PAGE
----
sorted cells with 4N DNA content, they found that the frequency of anaphase bridges in UC progressors was
67% higher than in non-UC controls (P = 0.0002) and UC non-progressors (P = 0.011).
Unfortunately, while these elegant experiments provide dramatic evidence for the possible clinical
utility of measurement of telomere length and chromosomal instability, all of these analyses require
analysis of fresh tissue, and other sophisticated methodologies (including flow sorting and QFISH).
5. Microsatellite Instability
Occasional colitis-associated colorectal cancers have high frequency microsatellite
instability and DNA mismatch repair deficeincy , although this genetic alteration seems to be less
frequent than in sporadic colorectal cancer
Microsatellite instability has also been described
in non-dysplastic mucosa of UC patients
although it is not clear if this represents a true
mismatch repair deficiency, or a form of genomic instability related to chronic inflammation and
6. Proliferation Index
Studies that have investigated labelling indices have found that Ki67 (MiB-1) staining is
always confined to the basal third of the crypt in non-dysplastic tissue, and always extends above the
basal third in dysplastic biopsies .
7. Other Markers
A number of other molecular biologic alterations have been described in colitis-associated
neoplasms, and have been proposed as possible biomarkers
Among these other possible markers,
there have been studies to assess the expression of laminin-5 gamma2 chain ,
cyclin A ,
sialosyl-Tn antigen ,
metallothionein , and cystein rich fibroblast growth
factor receptor-1 (CFR-1/PAM-1) . In one recent study, methylation of the CDH1 (E-cadherin) gene
promoter and loss of immunoreactivity were more common in biopsy samples from patients with dysplasia
Methylation silencing of p14ARF and HPP1 have also been described in early colitis neoplasia
Loss of a portion of chromosome 6 has also been specifically associated with colitis-associated
cancers, but has not yet been characterized in non-invasive lesions . Recent comparative genomic
hybridization studies have also identified novel genetic alterations in colitis-associated cancers,
including widespread amplifications . However, the results are too preliminary to determine the
possible utility of these markers.
Differentiating DALMs and sporadic adenomas in ulcerative colitis
Several studies have investigated the molecular genetic differences of polypoid dysplasia
(dysplasia associated lesion or mass, DALM) and sporadic adenomas (which may occur in colitis patients).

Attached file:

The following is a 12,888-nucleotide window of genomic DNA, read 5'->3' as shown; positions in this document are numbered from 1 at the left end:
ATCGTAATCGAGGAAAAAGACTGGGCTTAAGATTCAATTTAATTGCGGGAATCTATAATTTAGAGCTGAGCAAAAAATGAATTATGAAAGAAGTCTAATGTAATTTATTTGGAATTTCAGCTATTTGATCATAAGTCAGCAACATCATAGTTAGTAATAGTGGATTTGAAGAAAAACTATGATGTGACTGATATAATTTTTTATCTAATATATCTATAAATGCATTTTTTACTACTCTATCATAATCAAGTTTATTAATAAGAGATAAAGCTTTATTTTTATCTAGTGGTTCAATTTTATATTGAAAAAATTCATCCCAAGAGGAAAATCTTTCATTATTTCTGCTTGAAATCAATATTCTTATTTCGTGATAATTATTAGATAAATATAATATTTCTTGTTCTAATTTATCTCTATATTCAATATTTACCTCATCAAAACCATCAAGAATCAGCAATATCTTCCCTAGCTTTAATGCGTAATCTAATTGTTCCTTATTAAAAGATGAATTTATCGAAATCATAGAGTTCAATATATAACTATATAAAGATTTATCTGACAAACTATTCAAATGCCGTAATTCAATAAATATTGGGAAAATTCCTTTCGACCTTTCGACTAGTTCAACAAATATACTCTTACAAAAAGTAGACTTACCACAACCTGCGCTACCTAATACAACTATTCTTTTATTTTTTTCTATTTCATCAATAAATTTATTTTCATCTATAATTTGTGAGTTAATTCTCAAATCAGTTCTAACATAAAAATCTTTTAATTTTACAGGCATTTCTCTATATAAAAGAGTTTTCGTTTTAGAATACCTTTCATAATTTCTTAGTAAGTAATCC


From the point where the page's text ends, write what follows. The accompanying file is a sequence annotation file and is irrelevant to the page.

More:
Whereas polypoid dysplasia-like DALMs have some distinct molecular genetic features, such as more
frequent p53 mutations, adenoma-like DALMs resemble their sporadic counterparts
are other useful clinical and pathologic guidelines for the separation and management of these lesions
the need for molecular biomarkers has been less pressing.
Molecular screening for rare mutations in UC patients
In addition to evaluating molecular markers on tissue biopsy samples, other molecular
genetic approaches to screening have also been considered. One methodology is to test for mutations in
fecal DNA that are present from shed neoplastic cells. The identification of Kras mutations in the stool
of colonic adenoma and carcinoma patients as well as pancreatic carcinoma patients has been shown to be
One of the limitations of this technology has been the difficulty in
screening for mutations versus detecting a known mutation. Thus it is easier to search for Kras codon 12
mutations than to screen for p53 mutations. This has hampered its application to UC patients because of
the unique molecular alterations present in this pathway. Recently, there have been a number of
refinements to the technique, and there are commercial tests available
with a number of ongoing
clinical trials in colorectal cancer. These tests may become feasible for UC patients in the future.
Other refinements have included the use of colonic lavage specimens for molecular analyses
There are also reports attempting to centrifuge lavage specimens for cytologic examination and
image cytometry .
Table 1: Molecular alterations in conventional and colitis-associated
|Conventional Colorectal Neoplasia ||Colitis-Associated Neoplasia|
| ||Kras mutation|
| ||17 pLOH/p53 mutation|
| ||9p LOH/p16 down-regulation|
| ||other allelic deletions (18q, others)|
| ||telomere erosion/instability|
|Hyperplastic polyp/Epithelial serration|
| Kras mutation ||Kras mutation|
| CpG island methylation |
| allelic deletions (uncommon) ||allelic deletions (uncommon)|
| abnormal proliferation index ||abnormal proliferation index|
| p27 down-regulation ||P27 down-regulation|
| Kras mutation ||Kras mutation (less frequent)|
| 5q LOH/APC mutation; beta-catenin mutation; nuclear stabilization of beta-catenin ||5q LOH/APC mutation; beta-catenin mutation; nuclear stabilization of beta-catenin (less frequent)|
| allelic deletion ||allelic deletion|
| ||17 pLOH/p53 mutation|
| 17p LOH/p53 mutation |
| 18q LOH |
| Aneuploidy |
| 9p LOH/p16 down-regulation (less frequent) |
| p27 down-regulation (less frequent) ||p27 down-regulation|
| other chromosomal deletions (including 1q, 4p, 6p, 6q, 8p, 9p, 9q, 18p, 22q) ||other chromosomal deletions (not as well characterized)|